RNAO ends first busy week of Take Your MPP To Work LIVE

RNAO’s Take Your MPP To Work (TYMTW) LIVE provides members with the opportunity to meet virtually with their local MPP. The schedule of the first week, which ended yesterday, can be found here.

Launching during Nursing Week, this event gave an opportunity to share your experience with your MPP so they can better understand the depth of nursing practice challenges while caring for patients and communities throughout the COVID-19 pandemic.

Since it began in 2000, TYMTW has grown to become an important political engagement event for RNAO members and MPPs alike. Premiers, cabinet ministers, opposition leaders and numerous MPPs, have gone to work with registered nurses and nurse practitioners in public health units, community health centres, family health teams, nurse practitioner-led clinics, hospitals, long-term care homes, and post-secondary institutions, among others. Next week we will provide a summary of the many substantive and powerful events held during Nursing Week.

 

 

Mark your calendar: 96th Annual General Meeting (AGM)

Jun 24 – Jun 26, 2021

RNAO’s 96th AGM will be held virtually between June 24, 2:00 pm and June 26, 1:30 pm. Details on how to join the live streamed events will be posted in early June.

Mark your calendar for the signature events:

  • June 24, 2021 – Opening Ceremonies (6 – 7:30 p.m.)
  • June 25, 2021 – Annual General Meeting (4 – 7:00 p.m.)
  • June 26, 2021 – Interest Group meetings (8:30-10:30 a.m.)
  • June 26, 2021 – Closing Keynote (11:30 a.m. – 1 p.m.)

View the schedule of events and register now!

For updated information visit the AGM page here.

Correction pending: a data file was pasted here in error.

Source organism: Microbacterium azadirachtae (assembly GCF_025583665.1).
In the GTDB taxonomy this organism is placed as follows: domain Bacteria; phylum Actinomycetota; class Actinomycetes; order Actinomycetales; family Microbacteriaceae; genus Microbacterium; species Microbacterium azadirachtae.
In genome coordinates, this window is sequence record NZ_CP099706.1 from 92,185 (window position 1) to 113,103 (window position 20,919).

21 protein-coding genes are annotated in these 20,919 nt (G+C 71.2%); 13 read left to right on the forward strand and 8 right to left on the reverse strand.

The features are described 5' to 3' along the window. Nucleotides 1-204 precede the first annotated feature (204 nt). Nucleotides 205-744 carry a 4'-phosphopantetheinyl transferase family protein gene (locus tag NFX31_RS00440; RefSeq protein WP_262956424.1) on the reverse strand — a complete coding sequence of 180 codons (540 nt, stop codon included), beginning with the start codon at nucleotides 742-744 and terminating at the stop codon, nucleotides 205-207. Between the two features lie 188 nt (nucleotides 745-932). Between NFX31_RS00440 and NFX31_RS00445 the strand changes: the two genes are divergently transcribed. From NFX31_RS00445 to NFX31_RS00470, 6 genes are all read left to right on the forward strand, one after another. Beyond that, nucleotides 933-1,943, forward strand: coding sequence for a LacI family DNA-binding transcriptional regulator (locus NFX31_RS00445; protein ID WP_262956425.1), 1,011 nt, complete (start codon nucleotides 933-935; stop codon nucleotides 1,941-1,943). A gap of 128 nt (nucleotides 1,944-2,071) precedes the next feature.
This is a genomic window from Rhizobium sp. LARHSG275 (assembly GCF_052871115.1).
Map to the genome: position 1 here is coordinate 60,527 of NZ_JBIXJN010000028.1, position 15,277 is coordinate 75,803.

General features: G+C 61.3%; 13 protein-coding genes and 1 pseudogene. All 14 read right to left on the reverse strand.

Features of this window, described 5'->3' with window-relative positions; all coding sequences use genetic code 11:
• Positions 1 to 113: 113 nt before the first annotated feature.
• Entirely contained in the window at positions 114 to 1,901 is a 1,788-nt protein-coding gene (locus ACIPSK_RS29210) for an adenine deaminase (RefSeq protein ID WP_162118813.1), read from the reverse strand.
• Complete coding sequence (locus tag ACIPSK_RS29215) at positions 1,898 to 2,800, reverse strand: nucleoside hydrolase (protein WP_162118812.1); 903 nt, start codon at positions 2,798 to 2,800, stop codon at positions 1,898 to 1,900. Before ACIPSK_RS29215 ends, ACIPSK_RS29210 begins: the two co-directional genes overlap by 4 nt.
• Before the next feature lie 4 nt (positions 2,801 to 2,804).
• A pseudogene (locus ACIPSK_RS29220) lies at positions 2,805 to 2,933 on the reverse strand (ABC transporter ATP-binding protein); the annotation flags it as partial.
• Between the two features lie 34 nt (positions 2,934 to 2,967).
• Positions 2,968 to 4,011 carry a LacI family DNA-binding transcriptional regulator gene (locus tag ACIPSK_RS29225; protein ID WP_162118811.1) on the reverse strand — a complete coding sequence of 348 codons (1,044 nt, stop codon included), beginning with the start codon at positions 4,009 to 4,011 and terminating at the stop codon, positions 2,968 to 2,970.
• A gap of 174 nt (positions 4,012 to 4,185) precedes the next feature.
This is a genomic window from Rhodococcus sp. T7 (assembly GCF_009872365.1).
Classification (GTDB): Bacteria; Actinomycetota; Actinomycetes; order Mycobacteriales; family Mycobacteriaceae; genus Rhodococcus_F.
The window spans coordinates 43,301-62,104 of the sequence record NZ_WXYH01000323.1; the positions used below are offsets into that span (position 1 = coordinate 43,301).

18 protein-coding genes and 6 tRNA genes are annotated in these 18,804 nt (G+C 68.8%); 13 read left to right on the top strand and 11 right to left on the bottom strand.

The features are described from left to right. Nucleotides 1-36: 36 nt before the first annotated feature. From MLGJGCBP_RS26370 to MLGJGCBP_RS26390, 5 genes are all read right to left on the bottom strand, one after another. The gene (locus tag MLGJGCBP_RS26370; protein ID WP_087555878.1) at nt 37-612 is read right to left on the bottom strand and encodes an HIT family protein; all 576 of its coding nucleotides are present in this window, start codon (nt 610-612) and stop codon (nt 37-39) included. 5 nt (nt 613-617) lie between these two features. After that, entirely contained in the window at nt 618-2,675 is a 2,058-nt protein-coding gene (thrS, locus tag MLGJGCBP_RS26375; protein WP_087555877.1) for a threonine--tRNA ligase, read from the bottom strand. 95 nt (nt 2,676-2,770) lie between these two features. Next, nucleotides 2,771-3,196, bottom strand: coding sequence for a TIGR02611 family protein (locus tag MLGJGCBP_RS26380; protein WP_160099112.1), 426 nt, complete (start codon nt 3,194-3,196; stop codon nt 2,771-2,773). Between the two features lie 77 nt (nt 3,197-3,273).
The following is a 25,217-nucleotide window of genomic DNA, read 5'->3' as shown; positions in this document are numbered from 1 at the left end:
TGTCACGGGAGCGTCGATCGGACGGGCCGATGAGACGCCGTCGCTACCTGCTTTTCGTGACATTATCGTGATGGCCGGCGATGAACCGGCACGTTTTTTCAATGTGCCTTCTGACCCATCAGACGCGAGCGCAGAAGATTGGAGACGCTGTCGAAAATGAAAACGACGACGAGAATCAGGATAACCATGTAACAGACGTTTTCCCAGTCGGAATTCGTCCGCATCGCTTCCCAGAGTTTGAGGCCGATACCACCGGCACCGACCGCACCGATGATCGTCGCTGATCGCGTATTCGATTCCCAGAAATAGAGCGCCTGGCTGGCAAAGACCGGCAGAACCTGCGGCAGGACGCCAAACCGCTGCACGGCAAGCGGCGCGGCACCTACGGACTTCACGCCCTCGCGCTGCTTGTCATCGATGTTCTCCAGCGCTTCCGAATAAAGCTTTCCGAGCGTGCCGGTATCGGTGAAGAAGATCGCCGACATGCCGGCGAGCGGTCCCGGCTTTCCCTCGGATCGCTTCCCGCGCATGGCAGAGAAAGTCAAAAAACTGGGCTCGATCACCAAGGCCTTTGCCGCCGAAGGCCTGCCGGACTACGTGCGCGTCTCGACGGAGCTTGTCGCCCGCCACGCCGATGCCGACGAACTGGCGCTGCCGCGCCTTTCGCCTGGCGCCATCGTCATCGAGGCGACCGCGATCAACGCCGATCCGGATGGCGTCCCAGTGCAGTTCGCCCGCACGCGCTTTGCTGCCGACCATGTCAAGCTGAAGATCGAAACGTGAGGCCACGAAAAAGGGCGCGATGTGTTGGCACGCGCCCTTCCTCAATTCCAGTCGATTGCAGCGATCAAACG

For a recap on last year's virtual AGM, please visit our AGM portal.  

 

Webinar: Let’s Talk about Anti-Black Racism and Discrimination in Nursing

May 17, 2021, 2:30 - 4 p.m. ET

Topic: An intergenerational conversation: Addressing anti-Black racism

Objectives:

  • provide a deeper awareness of anti-Black racism's impact in the 21st century;
  • begin to bridge the generational gap within nursing through social justice; and
  • identify practical action steps for measurable and transformational outcomes using a millennial lens.

Presenters:

  • Nadia Prendergast, RN, LCCE, PhD, Assistant Professor at York University and Childbirth Educator at Mount Sinai Hospital
  • Leanne Prendergast, MSc, President and Co-Founder of Love our Lives

This is a monthly webinar series designed for nurses interested in receiving updates on RNAO’s Black Nurses Task Force and to engage them in meaningful conversations that will inform the work of the Task Force. The Black Nurses Task Force has a mandate to tackle anti-Black racism and discrimination within the nursing profession. Read more here.

Register for the May 17 webinar here.           

 

 

Watch the May 10 “COVID-19 Webinar Series” – Play tribute to the roles nurses have played during the pandemic

We kicked off National Nursing Week on May 10 by dedicating our COVID-19 webinar to your stories.

Nurses, other health providers and members of the public are welcome to join our webinar to pay tribute to the roles nurses have played during the pandemic. This webinar focused on good news. You can share examples, words or stories of the nurses’ leadership: Their knowledge, compassion, bravery, dedication, collaboration and creativity as they have given it their all for patients this past year. Together, we will create a virtual wall of appreciation where you can share stories, upload images, take photos and share GIFs. The wall can be shared within your networks and on social media. Let's take time to collectively honour nursing and reenergize ourselves and our colleagues. We are an awesome mosaic of human richness!